Except for default specifiers there is possibility to customize your own, so more information will be included in the printed logs. To achieve it you need to use the %X{key} specifier, where the key will be a short String. In the Java code value of specific key must be added to the ThreadContext object so it will be availble to be printed, here is an example:

//somewhere in the method

ThreadContext.put("username", "donkey_kong");"New user");

With a pattern %d | %m: %X{username} the outcome will be:

2018-03-21 18:13:28,149 | New user: donkey_kong


Ok, that was long. But here is my step by step adding it to my project.

Setting up Log4j2 into Library Portal #

Step 1. Create table in MySQL database #

As I mentioned before my goal was to add log entry whenever user record is created or modified. Here I will show only one scenario, when new one is created, but other ones can be done with similar approach.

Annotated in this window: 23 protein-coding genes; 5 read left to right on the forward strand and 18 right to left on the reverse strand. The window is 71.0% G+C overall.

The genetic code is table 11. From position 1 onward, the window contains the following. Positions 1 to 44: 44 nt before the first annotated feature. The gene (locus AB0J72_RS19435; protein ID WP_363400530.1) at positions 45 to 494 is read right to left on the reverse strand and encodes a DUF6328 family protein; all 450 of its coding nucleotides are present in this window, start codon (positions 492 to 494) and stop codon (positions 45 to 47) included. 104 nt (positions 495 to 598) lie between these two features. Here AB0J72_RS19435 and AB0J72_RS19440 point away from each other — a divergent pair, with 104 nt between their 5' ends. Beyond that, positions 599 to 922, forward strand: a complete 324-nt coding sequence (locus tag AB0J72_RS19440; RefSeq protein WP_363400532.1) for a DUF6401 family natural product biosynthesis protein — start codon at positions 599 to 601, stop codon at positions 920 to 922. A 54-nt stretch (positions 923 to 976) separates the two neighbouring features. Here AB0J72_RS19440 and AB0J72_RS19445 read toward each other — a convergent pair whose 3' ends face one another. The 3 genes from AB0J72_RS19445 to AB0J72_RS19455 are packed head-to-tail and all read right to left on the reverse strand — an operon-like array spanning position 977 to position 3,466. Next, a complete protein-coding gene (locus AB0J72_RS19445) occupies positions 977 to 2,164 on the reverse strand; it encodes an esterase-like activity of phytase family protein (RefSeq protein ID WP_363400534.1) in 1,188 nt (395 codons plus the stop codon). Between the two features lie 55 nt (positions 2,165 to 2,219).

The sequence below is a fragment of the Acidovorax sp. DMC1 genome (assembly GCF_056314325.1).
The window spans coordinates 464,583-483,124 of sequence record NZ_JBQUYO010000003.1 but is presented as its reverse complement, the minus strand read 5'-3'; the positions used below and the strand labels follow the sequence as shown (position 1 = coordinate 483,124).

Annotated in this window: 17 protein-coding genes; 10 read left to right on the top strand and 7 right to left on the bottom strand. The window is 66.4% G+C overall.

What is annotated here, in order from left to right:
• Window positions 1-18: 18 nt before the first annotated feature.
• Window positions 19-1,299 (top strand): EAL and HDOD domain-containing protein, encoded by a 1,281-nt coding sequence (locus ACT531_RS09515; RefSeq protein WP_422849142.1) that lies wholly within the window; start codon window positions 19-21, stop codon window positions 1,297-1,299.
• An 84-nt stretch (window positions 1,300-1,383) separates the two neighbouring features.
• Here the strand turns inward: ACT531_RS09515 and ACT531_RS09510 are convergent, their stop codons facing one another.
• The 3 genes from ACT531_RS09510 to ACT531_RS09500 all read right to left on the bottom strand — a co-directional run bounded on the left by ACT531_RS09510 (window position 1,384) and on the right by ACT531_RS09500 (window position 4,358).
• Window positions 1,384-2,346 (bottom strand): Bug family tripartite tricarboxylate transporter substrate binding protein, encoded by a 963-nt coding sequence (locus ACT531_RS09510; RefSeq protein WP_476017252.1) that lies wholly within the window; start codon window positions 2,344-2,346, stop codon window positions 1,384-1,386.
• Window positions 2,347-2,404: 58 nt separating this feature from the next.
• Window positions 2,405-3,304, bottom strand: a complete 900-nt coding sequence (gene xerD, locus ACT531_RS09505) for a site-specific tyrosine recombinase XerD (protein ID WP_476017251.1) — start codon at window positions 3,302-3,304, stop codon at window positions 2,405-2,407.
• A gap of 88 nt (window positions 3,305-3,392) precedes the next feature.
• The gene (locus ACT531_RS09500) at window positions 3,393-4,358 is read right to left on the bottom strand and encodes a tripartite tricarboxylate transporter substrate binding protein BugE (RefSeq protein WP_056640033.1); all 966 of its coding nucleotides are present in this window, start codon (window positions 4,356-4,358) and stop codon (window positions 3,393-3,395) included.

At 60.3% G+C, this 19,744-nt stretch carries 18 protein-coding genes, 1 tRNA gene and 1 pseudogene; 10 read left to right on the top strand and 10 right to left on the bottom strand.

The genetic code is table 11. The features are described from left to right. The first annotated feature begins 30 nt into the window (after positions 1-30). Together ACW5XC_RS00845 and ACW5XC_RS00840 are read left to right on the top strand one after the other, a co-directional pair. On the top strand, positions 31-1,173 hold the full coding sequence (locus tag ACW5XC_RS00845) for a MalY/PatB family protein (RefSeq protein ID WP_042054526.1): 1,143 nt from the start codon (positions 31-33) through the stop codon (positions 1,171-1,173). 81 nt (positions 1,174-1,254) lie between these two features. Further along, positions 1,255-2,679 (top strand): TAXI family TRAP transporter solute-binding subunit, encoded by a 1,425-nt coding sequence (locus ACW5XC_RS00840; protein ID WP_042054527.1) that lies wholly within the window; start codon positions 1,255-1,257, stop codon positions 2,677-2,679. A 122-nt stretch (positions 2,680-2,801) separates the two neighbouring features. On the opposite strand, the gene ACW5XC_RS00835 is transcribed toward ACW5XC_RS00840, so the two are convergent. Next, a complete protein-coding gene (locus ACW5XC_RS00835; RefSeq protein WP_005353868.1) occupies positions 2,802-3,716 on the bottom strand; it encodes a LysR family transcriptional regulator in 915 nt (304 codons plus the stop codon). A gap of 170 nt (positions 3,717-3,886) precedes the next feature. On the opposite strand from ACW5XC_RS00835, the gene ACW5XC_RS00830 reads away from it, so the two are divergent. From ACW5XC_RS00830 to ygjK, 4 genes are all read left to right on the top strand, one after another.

So first I’ve created the MySQL ‘user_logs’ table using below insert. Don’t bother the contraint part of the query. I’ve added acknowledge database that the username field is a foreign key, that is in the ‘user’ table.

CREATE TABLE `user_logs` (
    	`level` varchar(10) NOT NULL,
    	`username` varchar(64) NOT NULL,
    	`field` varchar(60) NOT NULL,
    	`from_value` varchar(1000) NOT NULL DEFAULT '',
    	`to_value` varchar(1000) NOT NULL DEFAULT '',
    	`message` varchar(500) NOT NULL,
    	PRIMARY KEY (`id`),
    	KEY `user` (`username`),
    	REFERENCES `user` (`username`)


‘user_logs’ table has a username constraint with ‘user’ table
‘user_logs’ table has a username constraint with ‘user’ table

Step 2. Add dependecies to build.gradle into the project #

Once I had had a table set up I went back to the project. First I needed to add external libraries, so I’ve added these lines into build.gradle file and refreshed the project.

dependencies {

  //some other dependencies
  compile 'org.apache.logging.log4j:log4j-api:2.10.0'
  compile 'org.apache.logging.log4j:log4j-core:2.10.0'

Step 3. Create ConnectionFactory class #